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Topic: Reverb for PC

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  1. #1

    Reverb for PC

    Does anyone have any advice on the best reverb to use as a VST plugin on a PC?

    I would love to be able to use the Altiverb, but alas, no Macs around here.

    Are there any similar acousic space sampling verbs for PC? I\'m using Logic 5.5.1
    Meantime, the Ambience verb is a pretty good freebie, huh?

  2. #2
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    Re: Reverb for PC

    Originally posted by LHall:
    Are there any similar acousic space sampling verbs for PC? I\'m using Logic 5.5.1
    Meantime, the Ambience verb is a pretty good freebie, huh?
    <font size=\"2\" face=\"Verdana, Arial\">Try SIR which is an acousic space sampling reverb. And it\'s good and it\'s free: http://www.knufinke.de/sir/index_en.html

    Ambience is also a very good sounding reverb and the presets have been customized for GPO.

    Sampling reverb (or convolution) is the wave of the future. We have recorded impulse files in a world-class concert hall and are currently working on a surprise. More on this later.

    Gary Garritan

  3. #3

    Re: Reverb for PC

    Well I\'ve posted on this forum and elsewhere, my feelings concerning \'impulse reverbs\' and \'convolution\' \'verbs like SIR (which I do use, sometimes, but they are tricky to get a good sound for orchestral music).

    I\'m not alone in my disdain for these type of reverbs. There are valid technological reasons why they don\'t work as well as a good \'synthesizing\' type of reverb (like a Lexicon). Check out Prof. Keith Johnson\'s comment concerning them in this month\'s issue of KEYBOARD magazine. His recordings of major orchestras around the world are the very best I\'ve ever heard IMHO. He was responsible for recording the EWQLSO library.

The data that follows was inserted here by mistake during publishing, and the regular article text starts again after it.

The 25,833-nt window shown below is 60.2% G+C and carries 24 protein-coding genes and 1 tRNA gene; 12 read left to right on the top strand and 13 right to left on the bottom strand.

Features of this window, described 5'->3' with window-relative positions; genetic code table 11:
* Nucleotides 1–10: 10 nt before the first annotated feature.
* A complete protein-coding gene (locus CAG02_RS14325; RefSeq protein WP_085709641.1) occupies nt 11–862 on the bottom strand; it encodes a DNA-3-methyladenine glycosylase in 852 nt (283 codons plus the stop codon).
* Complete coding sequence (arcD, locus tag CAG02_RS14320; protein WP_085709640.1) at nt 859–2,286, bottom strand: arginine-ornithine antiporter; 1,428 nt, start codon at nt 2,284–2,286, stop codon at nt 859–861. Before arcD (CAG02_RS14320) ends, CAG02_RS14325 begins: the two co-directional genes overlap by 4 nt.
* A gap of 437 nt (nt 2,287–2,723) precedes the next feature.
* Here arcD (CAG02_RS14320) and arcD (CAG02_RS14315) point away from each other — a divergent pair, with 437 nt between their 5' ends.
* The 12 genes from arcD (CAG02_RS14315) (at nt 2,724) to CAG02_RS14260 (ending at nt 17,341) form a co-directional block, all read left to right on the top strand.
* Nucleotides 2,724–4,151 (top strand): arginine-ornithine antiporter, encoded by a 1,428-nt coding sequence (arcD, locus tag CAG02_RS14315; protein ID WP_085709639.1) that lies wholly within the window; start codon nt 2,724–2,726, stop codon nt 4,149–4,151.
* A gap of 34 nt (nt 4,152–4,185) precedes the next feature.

Having said all that, I often use the AMBIENCE reverb (bundled with GPO), having used it before getting GPO. Another one I like for many orchestral recordings I\'ve made (some with live orchestra) is one from Prosoniq. It\'s a basic Hall type of \'verb that is a little less taxing on your CPU than AMBIENCE and can be set for even less CPU usage like AMBIENCE.

    I also have an old Roland SRV-330 I have always liked for many types of recordings, but it gives a nice \'Hollywood scoring stage\' type of sound. Those units are selling used now quite inexpensively.

    That\'s just my two (or three?) cents worth!

  4. #4

    Re: Reverb for PC

    This is a thread that I\'ll be watching with interest. [img]images/icons/grin.gif[/img]

    I\'ve used Sony\'s Acoustic Mirror and Nuendo\'s Acoustic Stamp, and have found a lot to like in working with good quality impulses. The best results I\'ve gotten have been with the GOS Concert Hall Impulses which were engineered by Ernest Cholakis. There are a few \"stock\" impulses that came with each convolution engine and I found them leaving something to be desired. A quality impulse is critical.

    I know that I sound like a broken record, but Ozone has a decent mastering reverb that can take well to a lot of tailoring. They have a room reverb in which (my understanding) is built off of a hardwired impulse and convolution engine. I\'ve used it for a few things and have found a lot to like - kind of a nice \"balance\" between artificial sheen and natural decay.

    Anyway, it will be interesting to see how this discussion develops. Convolution is the future, it\'s just a matter of the algorithm and hardware catching up to the kind and amount of number crunching to get a valid reproduction of an acoustic space.